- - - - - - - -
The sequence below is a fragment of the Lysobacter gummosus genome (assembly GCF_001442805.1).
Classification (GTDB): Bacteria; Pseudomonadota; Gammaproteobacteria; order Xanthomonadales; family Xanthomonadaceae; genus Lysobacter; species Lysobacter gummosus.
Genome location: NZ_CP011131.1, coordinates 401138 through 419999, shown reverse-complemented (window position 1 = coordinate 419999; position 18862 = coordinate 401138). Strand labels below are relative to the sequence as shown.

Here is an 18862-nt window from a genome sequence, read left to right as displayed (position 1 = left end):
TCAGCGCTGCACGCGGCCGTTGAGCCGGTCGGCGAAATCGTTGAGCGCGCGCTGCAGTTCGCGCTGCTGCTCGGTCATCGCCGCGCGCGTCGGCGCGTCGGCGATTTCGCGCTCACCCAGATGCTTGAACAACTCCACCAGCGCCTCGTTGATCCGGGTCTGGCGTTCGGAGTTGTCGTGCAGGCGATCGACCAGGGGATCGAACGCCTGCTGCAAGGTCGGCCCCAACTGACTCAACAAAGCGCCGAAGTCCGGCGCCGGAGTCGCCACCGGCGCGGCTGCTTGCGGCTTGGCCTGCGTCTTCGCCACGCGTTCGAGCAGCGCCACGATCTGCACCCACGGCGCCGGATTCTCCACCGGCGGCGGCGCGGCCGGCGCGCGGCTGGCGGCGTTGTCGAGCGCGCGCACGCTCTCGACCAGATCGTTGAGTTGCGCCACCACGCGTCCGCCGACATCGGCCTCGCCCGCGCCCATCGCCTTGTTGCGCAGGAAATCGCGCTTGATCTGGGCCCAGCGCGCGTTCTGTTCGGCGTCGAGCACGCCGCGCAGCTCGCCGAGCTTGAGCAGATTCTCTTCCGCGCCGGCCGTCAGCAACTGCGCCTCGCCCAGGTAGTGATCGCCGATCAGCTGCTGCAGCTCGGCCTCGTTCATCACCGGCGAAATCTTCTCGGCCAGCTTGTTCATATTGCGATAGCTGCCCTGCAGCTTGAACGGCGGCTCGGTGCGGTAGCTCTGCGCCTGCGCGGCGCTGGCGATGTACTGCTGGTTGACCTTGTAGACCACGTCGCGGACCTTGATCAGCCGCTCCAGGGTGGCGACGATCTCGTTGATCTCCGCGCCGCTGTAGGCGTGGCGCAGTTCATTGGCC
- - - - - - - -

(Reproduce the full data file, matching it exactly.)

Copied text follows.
The sequence below is a fragment of the Lysobacter gummosus genome (assembly GCF_001442805.1).
Classification (GTDB): Bacteria; Pseudomonadota; Gammaproteobacteria; order Xanthomonadales; family Xanthomonadaceae; genus Lysobacter; species Lysobacter gummosus.
Genome location: NZ_CP011131.1, coordinates 401138 through 419999, shown reverse-complemented (window position 1 = coordinate 419999; position 18862 = coordinate 401138). Strand labels below are relative to the sequence as shown.

Here is an 18862-nt window from a genome sequence, read left to right as displayed (position 1 = left end):
TCAGCGCTGCACGCGGCCGTTGAGCCGGTCGGCGAAATCGTTGAGCGCGCGCTGCAGTTCGCGCTGCTGCTCGGTCATCGCCGCGCGCGTCGGCGCGTCGGCGATTTCGCGCTCACCCAGATGCTTGAACAACTCCACCAGCGCCTCGTTGATCCGGGTCTGGCGTTCGGAGTTGTCGTGCAGGCGATCGACCAGGGGATCGAACGCCTGCTGCAAGGTCGGCCCCAACTGACTCAACAAAGCGCCGAAGTCCGGCGCCGGAGTCGCCACCGGCGCGGCTGCTTGCGGCTTGGCCTGCGTCTTCGCCACGCGTTCGAGCAGCGCCACGATCTGCACCCACGGCGCCGGATTCTCCACCGGCGGCGGCGCGGCCGGCGCGCGGCTGGCGGCGTTGTCGAGCGCGCGCACGCTCTCGACCAGATCGTTGAGTTGCGCCACCACGCGTCCGCCGACATCGGCCTCGCCCGCGCCCATCGCCTTGTTGCGCAGGAAATCGCGCTTGATCTGGGCCCAGCGCGCGTTCTGTTCGGCGTCGAGCACGCCGCGCAGCTCGCCGAGCTTGAGCAGATTCTCTTCCGCGCCGGCCGTCAGCAACTGCGCCTCGCCCAGGTAGTGATCGCCGATCAGCTGCTGCAGCTCGGCCTCGTTCATCACCGGCGAAATCTTCTCGGCCAGCTTGTTCATATTGCGATAGCTGCCCTGCAGCTTGAACGGCGGCTCGGTGCGGTAGCTCTGCGCCTGCGCGGCGCTGGCGATGTACTGCTGGTTGACCTTGTAGACCACGTCGCGGACCTTGATCAGCCGCTCCAGGGTGGCGACGATCTCGTTGATCTCCGCGCCGCTGTAGGCGTGGCGCAGTTCATTGGCC